According to a former employee, the disgraced Australian e-processing whiz Daniel Tzvetkoff was reported to the US authorities by some of the people to whom he owed money, leading to his arrest whilst attending a Las Vegas conference on internet billing.
The latest revelations - now being widely reported in the Aussie press - come from the Australian newspaper The Courier-Mail, which interviewed a former workmate who appeared to be well informed on developments in the case.
The Courier-Mail reported: "He (Tzvetkoff) travelled to Las Vegas last week for a 10-day internet billing conference where it is believed he came to the attention of several of the large US online internet players to whom he owed money and they reported him to the authorities."
The newspaper goes on to quote an unidentified former workmate of Tzvetkoff's, who said: "Daniel went to the US and got into the country no problems but I think him wandering around that conference sort of thumbing his nose at some of the people he owed large amounts of cash to caused them to get in touch with the FBI."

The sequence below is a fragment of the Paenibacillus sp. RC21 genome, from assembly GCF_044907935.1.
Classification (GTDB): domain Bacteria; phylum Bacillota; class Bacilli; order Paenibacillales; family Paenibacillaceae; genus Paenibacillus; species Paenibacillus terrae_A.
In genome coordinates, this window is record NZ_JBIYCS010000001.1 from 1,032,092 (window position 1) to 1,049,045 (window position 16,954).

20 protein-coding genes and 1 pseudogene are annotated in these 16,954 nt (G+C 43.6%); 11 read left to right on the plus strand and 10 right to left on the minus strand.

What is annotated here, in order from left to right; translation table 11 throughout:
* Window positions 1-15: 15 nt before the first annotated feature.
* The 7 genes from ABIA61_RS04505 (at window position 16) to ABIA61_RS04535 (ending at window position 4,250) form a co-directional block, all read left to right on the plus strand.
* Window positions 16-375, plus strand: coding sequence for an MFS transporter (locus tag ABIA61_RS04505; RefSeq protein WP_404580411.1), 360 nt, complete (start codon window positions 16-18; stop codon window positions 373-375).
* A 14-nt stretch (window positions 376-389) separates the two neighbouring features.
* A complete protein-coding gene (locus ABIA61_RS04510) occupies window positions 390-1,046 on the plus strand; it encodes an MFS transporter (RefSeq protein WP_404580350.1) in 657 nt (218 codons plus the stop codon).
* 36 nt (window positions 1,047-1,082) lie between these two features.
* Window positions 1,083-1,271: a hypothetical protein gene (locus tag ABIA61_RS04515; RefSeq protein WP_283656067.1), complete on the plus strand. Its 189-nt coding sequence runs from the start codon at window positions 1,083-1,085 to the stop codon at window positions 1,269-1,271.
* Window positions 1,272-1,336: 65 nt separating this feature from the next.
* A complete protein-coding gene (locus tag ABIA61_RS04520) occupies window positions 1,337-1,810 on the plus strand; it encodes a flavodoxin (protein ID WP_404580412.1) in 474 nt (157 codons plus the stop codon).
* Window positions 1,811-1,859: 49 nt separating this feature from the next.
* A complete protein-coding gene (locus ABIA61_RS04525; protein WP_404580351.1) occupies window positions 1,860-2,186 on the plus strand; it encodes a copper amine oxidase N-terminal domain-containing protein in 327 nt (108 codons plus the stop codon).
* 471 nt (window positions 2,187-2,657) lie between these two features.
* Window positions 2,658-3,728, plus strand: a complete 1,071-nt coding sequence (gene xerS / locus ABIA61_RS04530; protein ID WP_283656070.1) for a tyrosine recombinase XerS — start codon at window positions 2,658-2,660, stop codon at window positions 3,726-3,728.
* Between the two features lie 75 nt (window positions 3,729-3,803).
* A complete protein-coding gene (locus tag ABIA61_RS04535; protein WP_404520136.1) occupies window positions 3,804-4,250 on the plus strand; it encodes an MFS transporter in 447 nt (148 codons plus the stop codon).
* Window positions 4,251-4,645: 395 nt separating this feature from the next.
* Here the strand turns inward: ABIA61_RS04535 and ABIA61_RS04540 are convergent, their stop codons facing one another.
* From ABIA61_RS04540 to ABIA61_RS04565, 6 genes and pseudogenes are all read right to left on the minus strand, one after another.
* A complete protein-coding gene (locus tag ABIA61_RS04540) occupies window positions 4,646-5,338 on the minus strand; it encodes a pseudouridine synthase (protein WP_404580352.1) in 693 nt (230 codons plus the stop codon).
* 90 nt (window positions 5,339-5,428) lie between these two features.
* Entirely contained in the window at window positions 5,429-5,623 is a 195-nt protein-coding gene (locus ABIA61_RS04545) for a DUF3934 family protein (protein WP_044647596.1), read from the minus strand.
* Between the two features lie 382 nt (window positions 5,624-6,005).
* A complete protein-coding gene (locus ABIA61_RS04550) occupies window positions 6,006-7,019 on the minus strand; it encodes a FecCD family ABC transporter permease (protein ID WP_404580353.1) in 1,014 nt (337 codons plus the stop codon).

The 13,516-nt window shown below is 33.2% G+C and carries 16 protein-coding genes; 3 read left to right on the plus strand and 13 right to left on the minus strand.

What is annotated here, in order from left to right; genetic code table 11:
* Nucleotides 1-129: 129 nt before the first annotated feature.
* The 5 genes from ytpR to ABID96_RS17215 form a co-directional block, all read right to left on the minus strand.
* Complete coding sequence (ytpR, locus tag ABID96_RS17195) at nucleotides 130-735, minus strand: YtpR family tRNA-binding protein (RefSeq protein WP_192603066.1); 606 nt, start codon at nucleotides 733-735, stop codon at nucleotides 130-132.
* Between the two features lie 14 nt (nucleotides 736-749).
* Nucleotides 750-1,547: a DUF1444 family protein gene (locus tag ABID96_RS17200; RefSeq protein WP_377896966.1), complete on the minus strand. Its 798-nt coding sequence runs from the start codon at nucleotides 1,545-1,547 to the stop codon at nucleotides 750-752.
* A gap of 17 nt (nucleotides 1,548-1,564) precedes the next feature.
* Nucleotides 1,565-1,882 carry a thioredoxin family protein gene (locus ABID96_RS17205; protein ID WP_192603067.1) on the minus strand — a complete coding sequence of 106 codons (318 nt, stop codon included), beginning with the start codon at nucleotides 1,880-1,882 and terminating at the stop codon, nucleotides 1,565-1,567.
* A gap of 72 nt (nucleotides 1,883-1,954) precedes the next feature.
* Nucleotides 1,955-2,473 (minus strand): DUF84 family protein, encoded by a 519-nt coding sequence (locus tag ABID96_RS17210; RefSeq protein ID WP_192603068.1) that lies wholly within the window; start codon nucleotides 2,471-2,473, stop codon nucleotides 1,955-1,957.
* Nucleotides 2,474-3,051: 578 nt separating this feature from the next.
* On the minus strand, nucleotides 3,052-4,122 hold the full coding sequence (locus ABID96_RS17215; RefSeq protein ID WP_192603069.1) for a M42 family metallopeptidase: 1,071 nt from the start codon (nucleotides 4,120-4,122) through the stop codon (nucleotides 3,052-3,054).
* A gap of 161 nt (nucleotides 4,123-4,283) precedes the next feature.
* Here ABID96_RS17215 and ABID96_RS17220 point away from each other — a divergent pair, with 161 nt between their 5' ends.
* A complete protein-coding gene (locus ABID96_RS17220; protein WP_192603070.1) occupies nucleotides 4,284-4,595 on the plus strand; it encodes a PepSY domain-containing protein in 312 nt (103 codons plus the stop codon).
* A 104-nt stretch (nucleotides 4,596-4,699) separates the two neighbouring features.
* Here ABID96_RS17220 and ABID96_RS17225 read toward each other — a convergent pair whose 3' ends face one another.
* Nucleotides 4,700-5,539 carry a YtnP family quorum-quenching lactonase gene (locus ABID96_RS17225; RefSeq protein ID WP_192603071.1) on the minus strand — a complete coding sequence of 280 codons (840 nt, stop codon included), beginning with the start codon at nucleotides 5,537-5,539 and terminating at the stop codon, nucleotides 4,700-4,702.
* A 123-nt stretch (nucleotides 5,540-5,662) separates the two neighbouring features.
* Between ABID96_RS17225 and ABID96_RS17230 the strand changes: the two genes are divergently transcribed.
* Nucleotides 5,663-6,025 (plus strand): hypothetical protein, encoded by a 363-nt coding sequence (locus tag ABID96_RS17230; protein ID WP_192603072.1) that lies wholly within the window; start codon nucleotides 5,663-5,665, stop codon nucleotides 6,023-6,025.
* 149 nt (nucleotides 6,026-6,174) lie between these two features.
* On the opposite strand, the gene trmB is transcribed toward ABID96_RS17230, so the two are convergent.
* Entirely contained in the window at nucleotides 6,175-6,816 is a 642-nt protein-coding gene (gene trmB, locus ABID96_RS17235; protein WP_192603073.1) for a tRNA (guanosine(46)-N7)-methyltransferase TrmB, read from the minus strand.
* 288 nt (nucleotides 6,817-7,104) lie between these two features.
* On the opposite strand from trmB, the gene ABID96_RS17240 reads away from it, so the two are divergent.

Unfortunately for Tzvetkoff, the authorities held a sealed warrant for his arrest against the day when he would enter the jurisdiction of US law enforcement. The 27-year-old entrepreneur was arrested Friday and is currently in detention pending trial on four serious charges, including money laundering, that allegedly arose from his activities as a processor of online gambling transactions with US players (see previous InfoPowa reports).
Tzvetkoff's Intabill company went to the wall last year allegedly owing large sums of money, costing workers their livlihoods and the flamboyant businessman his multi-million dollar home, luxury "Baller" number-plated car, leisure boat and a night club he owned.
The Courier-Mail reports that Tzvetkoff still faces a A$100 million lawsuit filed by his former business partner, lawyer Sam Sciacca, claiming he "diverted funds payable to the company to cover personal expenses".